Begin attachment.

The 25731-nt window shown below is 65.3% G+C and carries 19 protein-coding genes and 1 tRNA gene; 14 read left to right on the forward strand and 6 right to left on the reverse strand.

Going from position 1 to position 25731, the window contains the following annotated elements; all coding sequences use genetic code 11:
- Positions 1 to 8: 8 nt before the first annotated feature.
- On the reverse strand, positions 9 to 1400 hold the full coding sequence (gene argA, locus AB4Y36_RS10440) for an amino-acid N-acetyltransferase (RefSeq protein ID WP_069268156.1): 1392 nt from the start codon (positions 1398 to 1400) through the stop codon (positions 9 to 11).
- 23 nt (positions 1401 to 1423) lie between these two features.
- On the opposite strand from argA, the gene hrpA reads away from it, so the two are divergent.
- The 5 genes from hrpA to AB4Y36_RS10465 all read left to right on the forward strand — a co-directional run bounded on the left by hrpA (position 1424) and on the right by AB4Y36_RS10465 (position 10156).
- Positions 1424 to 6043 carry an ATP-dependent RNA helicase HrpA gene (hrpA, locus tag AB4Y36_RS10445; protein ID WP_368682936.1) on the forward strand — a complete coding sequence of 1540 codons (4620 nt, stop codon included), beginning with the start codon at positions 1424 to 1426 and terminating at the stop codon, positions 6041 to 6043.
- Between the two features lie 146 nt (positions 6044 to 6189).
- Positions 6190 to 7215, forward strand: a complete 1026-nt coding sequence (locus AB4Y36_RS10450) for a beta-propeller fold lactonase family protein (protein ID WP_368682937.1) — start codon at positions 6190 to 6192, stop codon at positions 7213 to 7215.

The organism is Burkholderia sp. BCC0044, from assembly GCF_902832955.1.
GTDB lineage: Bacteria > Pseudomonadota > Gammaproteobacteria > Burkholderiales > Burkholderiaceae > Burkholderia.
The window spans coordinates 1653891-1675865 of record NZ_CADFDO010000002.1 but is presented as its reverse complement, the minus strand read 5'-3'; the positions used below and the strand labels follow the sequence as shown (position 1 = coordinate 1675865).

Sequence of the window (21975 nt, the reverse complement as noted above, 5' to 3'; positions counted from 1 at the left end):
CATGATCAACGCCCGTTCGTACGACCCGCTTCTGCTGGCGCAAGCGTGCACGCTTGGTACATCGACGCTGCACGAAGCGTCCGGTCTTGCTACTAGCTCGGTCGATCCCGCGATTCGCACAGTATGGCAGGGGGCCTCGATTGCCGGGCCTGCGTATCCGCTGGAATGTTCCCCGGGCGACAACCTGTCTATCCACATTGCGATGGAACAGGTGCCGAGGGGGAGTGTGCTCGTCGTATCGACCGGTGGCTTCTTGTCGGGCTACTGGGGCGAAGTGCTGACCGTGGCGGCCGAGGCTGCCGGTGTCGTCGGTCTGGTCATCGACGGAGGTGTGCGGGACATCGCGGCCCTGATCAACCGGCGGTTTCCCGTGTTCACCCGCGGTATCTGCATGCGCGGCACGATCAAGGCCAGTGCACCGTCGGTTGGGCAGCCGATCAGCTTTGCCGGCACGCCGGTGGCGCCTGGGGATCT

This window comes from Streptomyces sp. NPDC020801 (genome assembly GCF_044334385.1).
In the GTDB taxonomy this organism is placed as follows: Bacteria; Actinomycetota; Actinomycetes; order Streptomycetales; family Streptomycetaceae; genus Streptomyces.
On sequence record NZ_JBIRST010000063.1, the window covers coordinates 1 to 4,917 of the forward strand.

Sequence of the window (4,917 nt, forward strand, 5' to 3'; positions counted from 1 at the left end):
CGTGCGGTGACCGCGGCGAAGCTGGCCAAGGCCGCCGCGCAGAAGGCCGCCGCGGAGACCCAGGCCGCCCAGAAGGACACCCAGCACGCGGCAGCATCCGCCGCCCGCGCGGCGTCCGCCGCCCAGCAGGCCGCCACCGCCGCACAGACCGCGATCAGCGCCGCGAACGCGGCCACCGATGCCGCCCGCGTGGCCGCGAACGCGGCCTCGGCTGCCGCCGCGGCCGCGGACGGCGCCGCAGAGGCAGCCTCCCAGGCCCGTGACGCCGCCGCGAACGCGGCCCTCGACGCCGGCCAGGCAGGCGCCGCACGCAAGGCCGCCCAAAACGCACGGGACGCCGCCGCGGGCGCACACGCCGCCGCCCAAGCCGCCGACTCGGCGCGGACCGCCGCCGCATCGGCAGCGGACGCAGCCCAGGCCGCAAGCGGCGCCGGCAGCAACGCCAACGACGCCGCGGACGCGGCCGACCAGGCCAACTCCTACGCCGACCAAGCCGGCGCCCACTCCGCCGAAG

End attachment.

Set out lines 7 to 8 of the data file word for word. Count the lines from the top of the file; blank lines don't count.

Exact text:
- The 5 genes from hrpA to AB4Y36_RS10465 all read left to right on the forward strand — a co-directional run bounded on the left by hrpA (position 1424) and on the right by AB4Y36_RS10465 (position 10156).
- Positions 1424 to 6043 carry an ATP-dependent RNA helicase HrpA gene (hrpA, locus tag AB4Y36_RS10445; protein ID WP_368682936.1) on the forward strand — a complete coding sequence of 1540 codons (4620 nt, stop codon included), beginning with the start codon at positions 1424 to 1426 and terminating at the stop codon, positions 6041 to 6043.